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Citation count distributions for large monodisciplinary journalsMany different citation-based indicators are used by researchers and research evaluators to help evaluate the impact of scholarly outputs. Although the appropriateness of individual citation indicators depends in part on the statistical properties of citation counts, there is no universally agreed best-fitting statistical distribution against which to check them. The two current leading candidates are the discretised lognormal and the hooked or shifted power law. These have been mainly tested on sets of articles from a single field and year but these collections can include multiple specialisms that might dilute their properties. This article fits statistical distributions to 50 large subject-specific journals in the belief that individual journals can be purer than subject categories and may therefore give clearer findings. The results show that in most cases the discretised lognormal fits significantly better than the hooked power law, reversing previous findings for entire subcategories. This suggests that the discretised lognormal is the more appropriate distribution for modelling pure citation data. Thus, future analytical investigations of the properties of citation indicators can use the lognormal distribution to analyse their basic properties. This article also includes improved software for fitting the hooked power law.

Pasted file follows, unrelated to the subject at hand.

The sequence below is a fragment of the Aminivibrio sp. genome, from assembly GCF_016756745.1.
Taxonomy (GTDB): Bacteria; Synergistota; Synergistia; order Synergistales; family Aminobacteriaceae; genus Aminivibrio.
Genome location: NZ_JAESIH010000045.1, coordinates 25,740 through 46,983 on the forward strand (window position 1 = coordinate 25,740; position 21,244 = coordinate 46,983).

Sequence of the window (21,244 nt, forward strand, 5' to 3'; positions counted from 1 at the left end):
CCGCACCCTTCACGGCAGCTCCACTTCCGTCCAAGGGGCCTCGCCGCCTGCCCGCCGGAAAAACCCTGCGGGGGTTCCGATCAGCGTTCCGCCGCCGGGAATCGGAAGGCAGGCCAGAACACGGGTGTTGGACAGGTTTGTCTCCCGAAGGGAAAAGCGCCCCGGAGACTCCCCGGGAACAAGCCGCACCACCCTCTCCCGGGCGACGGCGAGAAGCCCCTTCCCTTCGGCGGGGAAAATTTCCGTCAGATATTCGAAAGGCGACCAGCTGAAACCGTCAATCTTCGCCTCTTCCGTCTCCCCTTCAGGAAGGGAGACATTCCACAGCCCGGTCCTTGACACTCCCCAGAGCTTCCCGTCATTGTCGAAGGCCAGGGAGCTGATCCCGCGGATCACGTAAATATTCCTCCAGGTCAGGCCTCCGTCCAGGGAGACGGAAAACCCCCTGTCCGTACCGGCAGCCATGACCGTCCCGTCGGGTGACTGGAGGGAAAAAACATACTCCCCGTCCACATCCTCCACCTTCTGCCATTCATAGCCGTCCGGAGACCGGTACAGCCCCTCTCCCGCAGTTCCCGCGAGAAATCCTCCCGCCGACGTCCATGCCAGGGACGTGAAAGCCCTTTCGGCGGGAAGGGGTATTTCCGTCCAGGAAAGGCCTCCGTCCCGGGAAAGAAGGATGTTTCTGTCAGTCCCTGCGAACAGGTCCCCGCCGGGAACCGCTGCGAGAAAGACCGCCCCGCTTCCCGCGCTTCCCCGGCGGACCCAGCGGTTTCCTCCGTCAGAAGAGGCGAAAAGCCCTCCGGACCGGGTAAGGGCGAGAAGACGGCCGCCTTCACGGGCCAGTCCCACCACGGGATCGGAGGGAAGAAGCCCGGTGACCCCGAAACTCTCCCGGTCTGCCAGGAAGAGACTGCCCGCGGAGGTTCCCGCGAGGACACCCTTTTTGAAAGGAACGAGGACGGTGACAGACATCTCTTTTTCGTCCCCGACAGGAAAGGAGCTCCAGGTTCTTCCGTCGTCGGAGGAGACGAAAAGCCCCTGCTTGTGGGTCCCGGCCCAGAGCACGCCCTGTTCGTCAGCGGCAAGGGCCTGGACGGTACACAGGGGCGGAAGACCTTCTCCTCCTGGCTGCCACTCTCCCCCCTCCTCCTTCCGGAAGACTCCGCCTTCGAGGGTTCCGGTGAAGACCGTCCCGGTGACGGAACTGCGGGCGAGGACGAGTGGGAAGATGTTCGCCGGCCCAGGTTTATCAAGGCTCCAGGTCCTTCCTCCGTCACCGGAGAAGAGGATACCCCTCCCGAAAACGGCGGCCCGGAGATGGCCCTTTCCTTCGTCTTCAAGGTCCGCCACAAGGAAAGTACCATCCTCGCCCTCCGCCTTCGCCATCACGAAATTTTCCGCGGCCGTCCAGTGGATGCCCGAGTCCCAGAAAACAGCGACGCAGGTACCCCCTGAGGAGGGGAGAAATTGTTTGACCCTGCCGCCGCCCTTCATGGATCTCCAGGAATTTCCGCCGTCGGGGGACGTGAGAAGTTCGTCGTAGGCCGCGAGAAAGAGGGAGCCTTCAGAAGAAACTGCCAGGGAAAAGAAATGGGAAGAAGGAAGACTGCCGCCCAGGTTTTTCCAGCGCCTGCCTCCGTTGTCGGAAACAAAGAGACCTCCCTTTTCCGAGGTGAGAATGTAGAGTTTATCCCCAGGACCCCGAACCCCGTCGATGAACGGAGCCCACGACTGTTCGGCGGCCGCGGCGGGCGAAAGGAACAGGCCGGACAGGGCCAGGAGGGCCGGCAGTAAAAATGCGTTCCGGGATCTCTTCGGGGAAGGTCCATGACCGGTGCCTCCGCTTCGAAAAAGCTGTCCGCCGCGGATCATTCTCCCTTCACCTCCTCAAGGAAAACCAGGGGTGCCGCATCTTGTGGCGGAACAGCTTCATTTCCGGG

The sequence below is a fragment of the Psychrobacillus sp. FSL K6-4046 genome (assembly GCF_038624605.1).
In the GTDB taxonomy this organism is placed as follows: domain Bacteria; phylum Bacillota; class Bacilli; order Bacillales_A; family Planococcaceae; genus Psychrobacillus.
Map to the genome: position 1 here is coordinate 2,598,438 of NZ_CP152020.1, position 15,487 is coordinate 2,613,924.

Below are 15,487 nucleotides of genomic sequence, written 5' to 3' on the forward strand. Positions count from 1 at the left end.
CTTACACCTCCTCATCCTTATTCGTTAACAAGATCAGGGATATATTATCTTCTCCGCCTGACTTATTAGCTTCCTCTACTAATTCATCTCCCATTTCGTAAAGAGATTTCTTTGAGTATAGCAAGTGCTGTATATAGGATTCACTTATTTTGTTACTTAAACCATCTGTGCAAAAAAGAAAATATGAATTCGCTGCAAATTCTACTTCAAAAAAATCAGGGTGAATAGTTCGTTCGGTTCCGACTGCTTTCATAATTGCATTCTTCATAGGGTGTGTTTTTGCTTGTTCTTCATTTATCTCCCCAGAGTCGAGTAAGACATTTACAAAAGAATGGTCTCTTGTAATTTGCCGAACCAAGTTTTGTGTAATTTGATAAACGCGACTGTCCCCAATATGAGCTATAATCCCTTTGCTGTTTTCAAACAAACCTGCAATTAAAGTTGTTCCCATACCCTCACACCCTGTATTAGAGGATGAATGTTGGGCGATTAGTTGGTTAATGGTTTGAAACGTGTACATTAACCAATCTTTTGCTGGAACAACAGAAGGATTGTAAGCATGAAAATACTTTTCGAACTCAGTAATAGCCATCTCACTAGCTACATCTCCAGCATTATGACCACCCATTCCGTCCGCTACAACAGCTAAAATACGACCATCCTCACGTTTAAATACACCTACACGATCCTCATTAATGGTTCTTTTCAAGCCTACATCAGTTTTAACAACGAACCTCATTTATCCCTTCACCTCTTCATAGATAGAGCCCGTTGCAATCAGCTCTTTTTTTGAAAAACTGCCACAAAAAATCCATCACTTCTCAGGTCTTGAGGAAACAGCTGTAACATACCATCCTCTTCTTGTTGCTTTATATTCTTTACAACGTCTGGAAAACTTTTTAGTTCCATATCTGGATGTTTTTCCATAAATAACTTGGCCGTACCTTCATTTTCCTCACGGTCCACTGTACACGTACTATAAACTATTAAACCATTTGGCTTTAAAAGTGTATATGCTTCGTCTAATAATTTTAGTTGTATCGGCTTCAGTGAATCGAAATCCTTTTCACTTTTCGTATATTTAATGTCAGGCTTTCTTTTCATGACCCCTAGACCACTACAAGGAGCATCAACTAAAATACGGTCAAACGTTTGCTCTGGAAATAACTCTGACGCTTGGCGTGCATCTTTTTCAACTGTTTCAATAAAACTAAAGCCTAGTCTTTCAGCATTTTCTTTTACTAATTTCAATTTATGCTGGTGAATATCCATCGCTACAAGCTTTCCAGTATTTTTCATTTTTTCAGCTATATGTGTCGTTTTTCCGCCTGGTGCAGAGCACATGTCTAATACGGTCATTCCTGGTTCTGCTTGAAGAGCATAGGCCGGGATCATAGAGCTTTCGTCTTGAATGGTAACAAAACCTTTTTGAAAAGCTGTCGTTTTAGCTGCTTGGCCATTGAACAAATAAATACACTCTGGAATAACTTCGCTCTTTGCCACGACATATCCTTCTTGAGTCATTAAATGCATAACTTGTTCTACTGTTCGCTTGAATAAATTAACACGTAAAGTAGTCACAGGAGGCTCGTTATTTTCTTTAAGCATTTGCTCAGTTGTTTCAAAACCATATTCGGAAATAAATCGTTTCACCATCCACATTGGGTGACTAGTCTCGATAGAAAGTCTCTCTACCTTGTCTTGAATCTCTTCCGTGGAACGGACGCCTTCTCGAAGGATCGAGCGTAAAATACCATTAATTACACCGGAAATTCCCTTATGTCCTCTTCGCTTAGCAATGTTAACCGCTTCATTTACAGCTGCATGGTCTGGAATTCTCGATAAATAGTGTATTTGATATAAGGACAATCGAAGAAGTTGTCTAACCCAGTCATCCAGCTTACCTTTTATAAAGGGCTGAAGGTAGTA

Should citations be counted separately from each originating section?Articles are cited for different purposes and differentiating between reasons when counting citations may therefore give finer-grained citation count information. Although identifying and aggregating the individual reasons for each citation may be impractical, recording the number of citations that originate from different article sections might illuminate the general reasons behind a citation count (e.g., 110 citations = 10 Introduction citations + 100 Methods citations). To help investigate whether this could be a practical and universal solution, this article compares 19 million citations with DOIs from six different standard sections in 799,055 PubMed Central open access articles across 21 out of 22 fields. There are apparently non-systematic differences between fields in the most citing sections and the extent to which citations from one section overlap with citations from another, with some degree of overlap in most cases. Thus, at a science-wide level, section headings are partly unreliable indicators of citation context, even if they are more standard within individual fields. They may still be used within fields to help identify individual highly cited articles that have had one type of impact, especially methodological (Methods) or context setting (Introduction), but expert judgement is needed to validate the results.